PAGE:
A large amount of time is spent by most resellers sourcing items to add to their inventory. For many sellers, it may occupy 20 or 30 hours of their week, while others may spend even more time than that.
For many of the earlier years of my reselling business, I had to do the same as well. I spent the vast majority of my time randomly driving to garage sales, church sales, flea markets, thrift stores, antique stores, and auctions. The hope was to find enough good merchandise to pay for my time, and still be able to make a good profit from the items I found. Some days I did very well, while other days ended up being a complete waste of my time.
It is not just your time that you are losing, but also money for gas, and maybe money for lunch while you are out sourcing all day. It also puts wear and tear on your vehicle – not to mention the mental stress of the daily sourcing grind.
For those who may not live close to any good sourcing locations, you may need to drive a good distance, and that will increase the time needed to source. In some locations there may simply be no good places to source. I have lived and sourced in Florida, Virginia, Mississippi, and Ohio, and each location had its own pros and cons.
In Ohio, my options for sourcing are limited. When I sold clothing, for example, I had a large amount of competition for the very limited amount of profitable clothing. I needed to be the very first one in the door for most sales to be worth my time. Even being the first one in the door was not always enough.
Many times I would be the first person in line for a garage sale or estate sale that advertised large amounts of profitable items. But once I got in to the sale, I would find out that someone showed up the night before and was able to purchases most of the best items.
Incidents like these are routine in my local area, which is why I mostly only do targeted sourcing these days. With targeted sourcing I am only going after very specific items from very specific sources. I am not out randomly driving around, but instead already know where I am going, and what I expect to get.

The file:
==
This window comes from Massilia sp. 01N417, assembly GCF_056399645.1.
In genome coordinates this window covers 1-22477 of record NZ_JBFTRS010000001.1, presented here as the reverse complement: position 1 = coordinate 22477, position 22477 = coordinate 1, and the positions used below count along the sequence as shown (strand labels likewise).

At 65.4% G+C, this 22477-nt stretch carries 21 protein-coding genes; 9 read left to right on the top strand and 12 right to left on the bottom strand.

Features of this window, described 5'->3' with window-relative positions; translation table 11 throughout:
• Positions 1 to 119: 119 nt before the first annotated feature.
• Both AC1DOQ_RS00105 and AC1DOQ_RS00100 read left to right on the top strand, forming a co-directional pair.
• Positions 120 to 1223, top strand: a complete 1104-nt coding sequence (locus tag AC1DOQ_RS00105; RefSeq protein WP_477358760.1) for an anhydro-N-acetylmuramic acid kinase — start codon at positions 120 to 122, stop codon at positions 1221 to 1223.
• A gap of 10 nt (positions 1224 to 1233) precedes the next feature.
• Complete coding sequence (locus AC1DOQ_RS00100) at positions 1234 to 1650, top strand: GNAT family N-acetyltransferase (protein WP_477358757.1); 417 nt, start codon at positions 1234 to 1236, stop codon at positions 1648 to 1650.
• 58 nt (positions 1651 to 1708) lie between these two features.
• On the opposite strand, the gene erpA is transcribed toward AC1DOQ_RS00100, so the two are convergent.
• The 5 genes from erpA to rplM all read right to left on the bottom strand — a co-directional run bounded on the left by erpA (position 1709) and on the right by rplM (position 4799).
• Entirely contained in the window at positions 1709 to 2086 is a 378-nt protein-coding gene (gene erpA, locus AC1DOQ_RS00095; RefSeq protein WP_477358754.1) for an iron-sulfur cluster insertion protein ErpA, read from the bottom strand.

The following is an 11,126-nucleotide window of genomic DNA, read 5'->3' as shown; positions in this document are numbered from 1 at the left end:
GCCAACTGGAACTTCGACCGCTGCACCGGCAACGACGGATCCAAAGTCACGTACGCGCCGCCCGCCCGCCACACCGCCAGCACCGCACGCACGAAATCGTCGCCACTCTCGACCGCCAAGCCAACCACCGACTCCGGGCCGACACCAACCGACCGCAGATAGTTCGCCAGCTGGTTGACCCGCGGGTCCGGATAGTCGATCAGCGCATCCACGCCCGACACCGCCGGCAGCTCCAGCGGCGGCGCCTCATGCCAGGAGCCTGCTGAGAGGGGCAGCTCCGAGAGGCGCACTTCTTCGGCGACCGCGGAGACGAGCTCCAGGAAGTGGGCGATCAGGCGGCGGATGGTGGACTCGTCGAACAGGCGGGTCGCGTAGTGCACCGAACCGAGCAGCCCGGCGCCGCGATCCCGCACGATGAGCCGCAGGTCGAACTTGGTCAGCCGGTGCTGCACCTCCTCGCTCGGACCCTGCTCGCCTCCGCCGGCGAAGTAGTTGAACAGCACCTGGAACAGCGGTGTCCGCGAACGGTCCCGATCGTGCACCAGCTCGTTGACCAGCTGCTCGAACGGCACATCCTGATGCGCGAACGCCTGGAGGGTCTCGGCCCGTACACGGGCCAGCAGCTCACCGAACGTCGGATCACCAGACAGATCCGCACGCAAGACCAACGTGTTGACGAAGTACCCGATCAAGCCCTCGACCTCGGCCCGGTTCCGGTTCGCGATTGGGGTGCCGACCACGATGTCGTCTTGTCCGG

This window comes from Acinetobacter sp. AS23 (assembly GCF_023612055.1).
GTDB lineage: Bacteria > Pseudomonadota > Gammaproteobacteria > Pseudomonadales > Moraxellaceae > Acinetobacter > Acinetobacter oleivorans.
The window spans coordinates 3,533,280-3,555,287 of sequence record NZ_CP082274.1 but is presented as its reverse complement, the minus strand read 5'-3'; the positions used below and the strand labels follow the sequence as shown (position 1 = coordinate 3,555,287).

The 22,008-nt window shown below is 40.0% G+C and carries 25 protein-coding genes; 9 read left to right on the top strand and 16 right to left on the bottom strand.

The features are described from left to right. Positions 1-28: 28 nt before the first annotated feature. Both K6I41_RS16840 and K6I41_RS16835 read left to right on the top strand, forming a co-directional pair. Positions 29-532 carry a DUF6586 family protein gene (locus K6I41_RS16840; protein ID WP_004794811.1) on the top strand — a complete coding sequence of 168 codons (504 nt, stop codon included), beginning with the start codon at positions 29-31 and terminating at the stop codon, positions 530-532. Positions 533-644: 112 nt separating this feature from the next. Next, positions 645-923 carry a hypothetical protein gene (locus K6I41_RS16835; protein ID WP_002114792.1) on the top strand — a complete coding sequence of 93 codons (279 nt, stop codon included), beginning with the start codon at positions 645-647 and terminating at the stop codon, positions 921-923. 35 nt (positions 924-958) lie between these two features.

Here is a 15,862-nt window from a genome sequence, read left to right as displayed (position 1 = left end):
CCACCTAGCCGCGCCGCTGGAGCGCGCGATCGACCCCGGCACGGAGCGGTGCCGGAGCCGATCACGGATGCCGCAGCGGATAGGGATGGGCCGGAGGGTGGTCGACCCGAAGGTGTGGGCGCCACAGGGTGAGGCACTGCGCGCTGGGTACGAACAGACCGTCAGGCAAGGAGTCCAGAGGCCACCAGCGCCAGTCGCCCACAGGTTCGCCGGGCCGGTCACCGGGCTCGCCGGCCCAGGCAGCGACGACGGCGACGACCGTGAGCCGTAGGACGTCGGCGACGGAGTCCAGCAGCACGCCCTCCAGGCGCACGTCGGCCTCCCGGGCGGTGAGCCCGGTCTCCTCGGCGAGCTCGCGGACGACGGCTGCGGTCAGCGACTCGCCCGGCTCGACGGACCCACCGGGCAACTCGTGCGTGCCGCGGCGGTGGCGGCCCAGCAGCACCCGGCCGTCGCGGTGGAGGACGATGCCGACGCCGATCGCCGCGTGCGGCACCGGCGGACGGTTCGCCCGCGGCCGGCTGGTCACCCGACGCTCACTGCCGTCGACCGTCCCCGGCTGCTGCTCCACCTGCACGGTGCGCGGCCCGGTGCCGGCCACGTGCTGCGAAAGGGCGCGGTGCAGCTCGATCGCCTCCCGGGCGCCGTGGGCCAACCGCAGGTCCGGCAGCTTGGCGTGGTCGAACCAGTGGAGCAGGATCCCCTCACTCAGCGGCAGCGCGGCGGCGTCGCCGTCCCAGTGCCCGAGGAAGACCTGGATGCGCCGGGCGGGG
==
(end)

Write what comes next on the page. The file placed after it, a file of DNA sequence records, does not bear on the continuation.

A good example of this is my constant search for bulk lots of vintage 45 and 78 RPM records. Sure, many garage sales, flea markets, and thrift stores will have them, but many times they have been picked through numerous times prior to me seeing them. The quantity found at those locations is also usually very limited.
With targeted sourcing, I hunt down places that would have large lots of just records, such as a juke box supply company, a radio station, and local or college libraries. Sometimes a warehouse that was used by a record company or distributor 30 or 40 years ago may still have inventory locked away in the attic or a back room. It only takes someone like me to do the research to find and purchase those sorts of record lots.
Another great example are movie collectibles that we routinely find at closed down movie theaters and drive-ins. Most people would be surprised at how many collectibles can be found at these shuttered businesses. Most of our best purchases were found at these sorts of places.
Local businesses that are closing down can also be very lucrative. Restaurants, for an example, can have both collectibles mounted on the dining room walls and high-end expensive cooking equipment, at the same time. Foreclosure sales or auctions of these types of businesses can be great places to find bulk inventory.
Many times, you will not have much (if any) competition at these sorts of sales. I once went to a local shoe repair store foreclosure sale because I knew they had collectible tools and equipment mounted all over the walls of their showroom, and was able to purchase hundreds of collectibles from both the walls and the backroom. I was the only one who showed up for the collectibles, and most items I was able to purchase at the opening bid.
Targeted sourcing, though, may not be for everyone. If you do not like spending hours researching and cold calling people and businesses, this may not be a fit for you. Some of our best purchases have taken months, or even a year, to finalize.
I spent eleven months of routine phone calls and emails to acquire 500 pounds of antique uniform buttons from a warehouse owner. That was by far our best purchase last year, and will make us far more money than any other sourcing pick up.
I do spend far more time doing research, but I still spend far less time sourcing now than when I was out randomly driving around.
Not all targeted sourcing attempts will succeed, though, and some leads may be a waste of time, but, overall, I have been far more successfully sourcing with targeted sourcing.